Zillow’s lost more than $230 million in its iBuying fire sale, but the stock is still surging

Three months after a home-flipping initiative imploded in an embarrassing public display, Zillow Group Inc. reported record revenue from selling the underwater homes Thursday and predicted big sales at the start of 2022, sending shares surging in late trading.

Zillow
Z,
-1.75%
ZG,
-1.26%
reported fiscal a fourth-quarter loss of $261.2 million, or $1.03 a share, on record revenue of $3.88 billion, up from $789 million a year ago. After adjusting for stock compensation and more than $70 million in impairment and restructuring costs, Zillow reported a loss of 42 cents a share, after posting adjusted earnings of 41 cents a share a year ago.

Analysts on average expected an adjusted loss of 90 cents a share on sales of $3.01 billion, according to FactSet. Zillow shares rose nearly 15% in after-hours trading immediately following the release of the results, after closing with a 1.8% decline at $48.79.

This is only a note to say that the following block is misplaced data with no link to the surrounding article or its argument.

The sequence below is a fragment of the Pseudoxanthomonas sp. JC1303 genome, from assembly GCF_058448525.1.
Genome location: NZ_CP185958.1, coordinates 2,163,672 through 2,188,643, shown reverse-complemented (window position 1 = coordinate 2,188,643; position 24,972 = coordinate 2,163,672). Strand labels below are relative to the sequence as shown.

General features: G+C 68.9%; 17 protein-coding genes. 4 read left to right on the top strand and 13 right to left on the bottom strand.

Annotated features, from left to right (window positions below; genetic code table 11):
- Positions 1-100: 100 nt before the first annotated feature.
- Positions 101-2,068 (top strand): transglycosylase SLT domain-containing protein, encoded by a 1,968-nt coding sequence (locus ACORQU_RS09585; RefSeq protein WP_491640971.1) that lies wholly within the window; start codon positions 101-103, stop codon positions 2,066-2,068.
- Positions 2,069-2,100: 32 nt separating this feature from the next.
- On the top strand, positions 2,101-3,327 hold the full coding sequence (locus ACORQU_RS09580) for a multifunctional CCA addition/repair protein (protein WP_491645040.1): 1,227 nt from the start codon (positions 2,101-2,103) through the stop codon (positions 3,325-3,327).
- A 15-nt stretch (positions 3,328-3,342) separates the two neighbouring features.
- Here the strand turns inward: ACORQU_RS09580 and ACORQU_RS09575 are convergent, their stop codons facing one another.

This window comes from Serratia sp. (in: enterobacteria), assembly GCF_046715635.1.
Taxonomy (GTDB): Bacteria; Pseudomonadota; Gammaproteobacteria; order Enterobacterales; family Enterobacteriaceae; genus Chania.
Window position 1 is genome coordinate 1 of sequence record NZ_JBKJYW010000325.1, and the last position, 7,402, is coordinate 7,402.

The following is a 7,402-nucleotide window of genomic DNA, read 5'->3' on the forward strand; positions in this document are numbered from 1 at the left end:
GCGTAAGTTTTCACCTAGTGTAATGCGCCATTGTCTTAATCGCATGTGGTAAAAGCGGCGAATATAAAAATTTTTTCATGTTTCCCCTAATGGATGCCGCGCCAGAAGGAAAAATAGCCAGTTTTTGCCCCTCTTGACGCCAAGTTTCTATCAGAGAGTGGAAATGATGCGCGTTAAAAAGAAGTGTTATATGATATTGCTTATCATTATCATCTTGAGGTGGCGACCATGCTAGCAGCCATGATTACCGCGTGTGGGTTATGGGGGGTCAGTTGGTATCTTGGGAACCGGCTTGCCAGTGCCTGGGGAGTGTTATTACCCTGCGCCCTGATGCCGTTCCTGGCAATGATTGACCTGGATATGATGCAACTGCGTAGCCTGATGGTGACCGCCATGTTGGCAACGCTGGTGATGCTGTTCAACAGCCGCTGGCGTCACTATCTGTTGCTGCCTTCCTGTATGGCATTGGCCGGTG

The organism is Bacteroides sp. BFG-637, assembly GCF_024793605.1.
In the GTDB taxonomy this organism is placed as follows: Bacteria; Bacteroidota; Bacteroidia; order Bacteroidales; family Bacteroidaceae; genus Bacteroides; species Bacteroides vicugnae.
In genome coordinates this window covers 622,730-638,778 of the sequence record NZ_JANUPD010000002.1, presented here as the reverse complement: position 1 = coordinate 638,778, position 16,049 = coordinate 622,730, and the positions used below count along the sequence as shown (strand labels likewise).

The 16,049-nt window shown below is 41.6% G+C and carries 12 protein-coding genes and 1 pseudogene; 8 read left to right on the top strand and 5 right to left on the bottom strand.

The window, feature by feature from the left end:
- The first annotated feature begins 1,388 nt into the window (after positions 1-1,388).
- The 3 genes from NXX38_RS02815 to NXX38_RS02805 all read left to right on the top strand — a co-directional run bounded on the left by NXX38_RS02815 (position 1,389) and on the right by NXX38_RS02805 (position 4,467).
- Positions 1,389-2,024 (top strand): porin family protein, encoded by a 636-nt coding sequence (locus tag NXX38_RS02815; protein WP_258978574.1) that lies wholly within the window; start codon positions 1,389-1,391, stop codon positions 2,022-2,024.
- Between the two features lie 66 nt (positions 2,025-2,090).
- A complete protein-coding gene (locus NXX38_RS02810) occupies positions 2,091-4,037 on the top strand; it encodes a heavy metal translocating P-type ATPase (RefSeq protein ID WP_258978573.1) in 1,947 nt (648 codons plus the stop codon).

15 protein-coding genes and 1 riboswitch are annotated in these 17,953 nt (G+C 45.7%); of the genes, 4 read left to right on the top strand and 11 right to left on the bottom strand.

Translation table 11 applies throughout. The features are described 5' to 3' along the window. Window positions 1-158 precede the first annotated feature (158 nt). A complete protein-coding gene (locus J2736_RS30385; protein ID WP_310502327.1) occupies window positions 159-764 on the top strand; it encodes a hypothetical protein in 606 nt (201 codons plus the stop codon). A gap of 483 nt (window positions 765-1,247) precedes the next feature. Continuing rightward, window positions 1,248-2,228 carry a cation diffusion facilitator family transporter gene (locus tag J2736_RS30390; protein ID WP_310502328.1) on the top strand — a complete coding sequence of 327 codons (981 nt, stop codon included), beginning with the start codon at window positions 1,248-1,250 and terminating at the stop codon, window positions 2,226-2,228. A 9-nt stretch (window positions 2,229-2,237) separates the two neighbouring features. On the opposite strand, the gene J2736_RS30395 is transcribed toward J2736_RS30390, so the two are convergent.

Zillow shares have plunged 24% in the past three months, since executives admitted in their previous earnings report that a business created to flip homes had purchased far too many homes at too-expensive prices. At that time, Zillow executives expected to lose more than half a billion dollars and lay off about a quarter of staff as a result of the massive miscalculation.

Don’t miss: How reliable is Zestimate, Zillow’s extremely popular home-valuation tool?

Shares bounced back a bit after executives said in December that they had already found buyers for more than half the homes they still owned, and expected to use millions recouped from the sales to repurchase stock. In Thursday’s report, they said the effort is still tracking ahead of expectations, and will result in positive cash flow, despite disclosing an average loss of $27,609 on 8,353 homes sold in the fourth quarter, a total loss of more than $230 million.

“We’ve made significant progress in our efforts to wind down our iBuying
business — selling homes faster than we anticipated at better unit economics
than we projected,”…

..

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